meaning of "const int" is the same as that of "int const".

    The current behavior qualifiers applied to typedef-names is perfectly
    intuitive, once you get the proper understanding of what typedef-names are.

    > Do you know any reason, why it has been done this way? Was it too
    > difficult to look inside the typedef?


    The real question in this case is why would anyone even want to "look
    inside the typedef" as you suggest.

    --
    Best regards,
    Andrey Tarasevich
     
    Andrey Tarasevich, May 2, 2008
    #5
  6. Alex

    Alex Guest

    On May 1, 10:17 pm, Jack Klein <> wrote:
    > On Thu, 1 May 2008 14:00:46 -0700 (PDT), Alex <>
    > wrote in comp.lang.c:
    >
    > > The code below can't be compiled:

    >
    > > typedef char* POINTER;
    > > const POINTER ptr;
    > > ptr++;

    >
    > > The compiler (Sun C 5.8 Patch 121015-04 2007/01/10) complains:

    >
    > > "test.c", line ...: operand must be modifiable lvalue: op "++"

    >
    > > It looks like the "const POINTER" has been compiled to "char* const".
    > > A question is - why?

    >
    > > Best wishes,
    > > Alex

    >
    > That is just one of the reasons why hiding a pointer in a typedef is a
    > mistake in 99% of the cases where you see it.
    >
    > Why do you want to use a typedef instead of using "char *"? What do
    > you think that you gain?
    >
    > --
    > Jack Klein
    > Home:http://JK-Technology.Com
    > FAQs for
    > comp.lang.chttp://c-faq.com/
    > comp.lang.c++http://www.parashift.com/c -faq-lite/
    > alt.comp.lang.learn.c-c++http://www.club.cc.cmu.edu/~ajo/docs/FAQ-acllc.html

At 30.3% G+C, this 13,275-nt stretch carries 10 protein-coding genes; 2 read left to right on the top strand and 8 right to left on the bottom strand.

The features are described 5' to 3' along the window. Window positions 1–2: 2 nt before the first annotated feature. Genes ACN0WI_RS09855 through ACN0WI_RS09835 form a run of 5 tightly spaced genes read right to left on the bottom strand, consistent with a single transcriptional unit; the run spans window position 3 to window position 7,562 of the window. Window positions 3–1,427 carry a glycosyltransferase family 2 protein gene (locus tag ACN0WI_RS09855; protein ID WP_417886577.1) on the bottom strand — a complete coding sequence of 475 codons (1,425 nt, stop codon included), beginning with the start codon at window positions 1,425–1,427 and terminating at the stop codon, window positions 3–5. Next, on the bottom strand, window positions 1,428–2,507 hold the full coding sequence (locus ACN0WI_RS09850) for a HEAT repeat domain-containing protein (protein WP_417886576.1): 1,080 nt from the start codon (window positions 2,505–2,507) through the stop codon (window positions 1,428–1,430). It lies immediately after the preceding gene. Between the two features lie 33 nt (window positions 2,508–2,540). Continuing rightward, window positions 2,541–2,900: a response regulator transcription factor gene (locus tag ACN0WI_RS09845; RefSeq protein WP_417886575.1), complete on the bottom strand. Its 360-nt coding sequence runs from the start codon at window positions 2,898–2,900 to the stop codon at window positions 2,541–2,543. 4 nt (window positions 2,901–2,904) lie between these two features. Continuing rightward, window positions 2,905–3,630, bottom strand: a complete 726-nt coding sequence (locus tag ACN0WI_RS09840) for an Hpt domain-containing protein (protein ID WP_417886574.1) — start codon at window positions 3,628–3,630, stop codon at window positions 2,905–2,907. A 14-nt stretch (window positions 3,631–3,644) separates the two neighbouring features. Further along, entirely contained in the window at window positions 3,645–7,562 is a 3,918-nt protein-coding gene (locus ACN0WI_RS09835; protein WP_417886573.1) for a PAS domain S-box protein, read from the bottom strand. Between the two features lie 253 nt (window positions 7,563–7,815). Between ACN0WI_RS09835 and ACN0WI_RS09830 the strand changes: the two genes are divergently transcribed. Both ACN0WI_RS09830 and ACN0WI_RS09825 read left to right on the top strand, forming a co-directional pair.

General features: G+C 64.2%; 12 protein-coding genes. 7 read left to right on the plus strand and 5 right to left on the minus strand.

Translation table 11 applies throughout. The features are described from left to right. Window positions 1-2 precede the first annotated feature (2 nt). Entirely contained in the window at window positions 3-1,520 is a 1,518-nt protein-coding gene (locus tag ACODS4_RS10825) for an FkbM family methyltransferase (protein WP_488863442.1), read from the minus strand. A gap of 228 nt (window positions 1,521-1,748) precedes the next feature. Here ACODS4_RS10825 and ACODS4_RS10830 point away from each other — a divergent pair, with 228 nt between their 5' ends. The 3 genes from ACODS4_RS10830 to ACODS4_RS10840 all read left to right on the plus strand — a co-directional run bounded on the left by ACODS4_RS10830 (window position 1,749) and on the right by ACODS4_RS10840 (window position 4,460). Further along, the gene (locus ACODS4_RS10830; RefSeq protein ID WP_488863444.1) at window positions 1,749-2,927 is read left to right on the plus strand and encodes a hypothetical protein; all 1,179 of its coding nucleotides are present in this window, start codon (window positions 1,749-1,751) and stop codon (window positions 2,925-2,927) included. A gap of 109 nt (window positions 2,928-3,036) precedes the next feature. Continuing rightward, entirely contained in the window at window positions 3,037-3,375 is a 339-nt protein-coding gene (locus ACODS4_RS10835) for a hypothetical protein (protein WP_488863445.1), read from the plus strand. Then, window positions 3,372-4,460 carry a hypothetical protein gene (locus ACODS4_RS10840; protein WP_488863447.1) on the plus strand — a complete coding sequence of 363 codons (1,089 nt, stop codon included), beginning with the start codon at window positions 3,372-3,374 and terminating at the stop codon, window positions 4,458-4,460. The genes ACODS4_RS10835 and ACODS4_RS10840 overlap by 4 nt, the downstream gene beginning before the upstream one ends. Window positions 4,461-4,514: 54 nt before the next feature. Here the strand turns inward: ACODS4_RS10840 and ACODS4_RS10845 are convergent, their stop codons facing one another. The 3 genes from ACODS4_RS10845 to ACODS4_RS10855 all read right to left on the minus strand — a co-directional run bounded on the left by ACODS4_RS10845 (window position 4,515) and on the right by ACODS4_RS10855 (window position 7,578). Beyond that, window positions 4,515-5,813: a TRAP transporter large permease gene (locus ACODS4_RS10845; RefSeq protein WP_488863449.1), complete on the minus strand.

Well, I don't use a typedef instead of "char *". I just was annoyed by
    chains of asterisks, caused by "pointer to pointer to pointer"
    declarations and tried to improve my code readability.

    I tend to consider typedef's as user-defined types - that's why I
    never write "char *ch", but "char* ch" instead (and I don't declare
    many variables in one statement). I expected my new types to behave
    like predefined types, including a possibility to "constanize" them.
    May be, this two-face functionality of "const" for pointers is a real
    evil here. I'd prefer to write something like this:

    (const char)* const ptr;

    But it's not C - right? I like the "const" keyword and use it A LOT,
    so one more heretical thought - all the variables should be "const" by
    default, and if you need a non-const variable, you'll have to declare
    that fact with some keyword.

    Best wishes,
    Alex
     
    Alex, May 2, 2008
    #6
  7. Alex

    John Bode Guest

    On May 1, 4:00 pm, Alex <> wrote:
    > The code below can't be compiled:
    >
    > typedef char* POINTER;
    > const POINTER ptr;
    > ptr++;
    >
    > The compiler (Sun C 5.8 Patch 121015-04 2007/01/10) complains:
    >
    > "test.c", line ...: operand must be modifiable lvalue: op "++"
    >
    > It looks like the "const POINTER" has been compiled to "char* const".
    > A question is - why?
    >
    > Best wishes,
    > Alex


    Because you've created a synonym for a pointer type, and you're
    applying the const qualifier to the synonym; i.e., you've said you
    want the pointer value to be constant, not the thing being pointed
    to.
     
    John Bode, May 2, 2008
    #7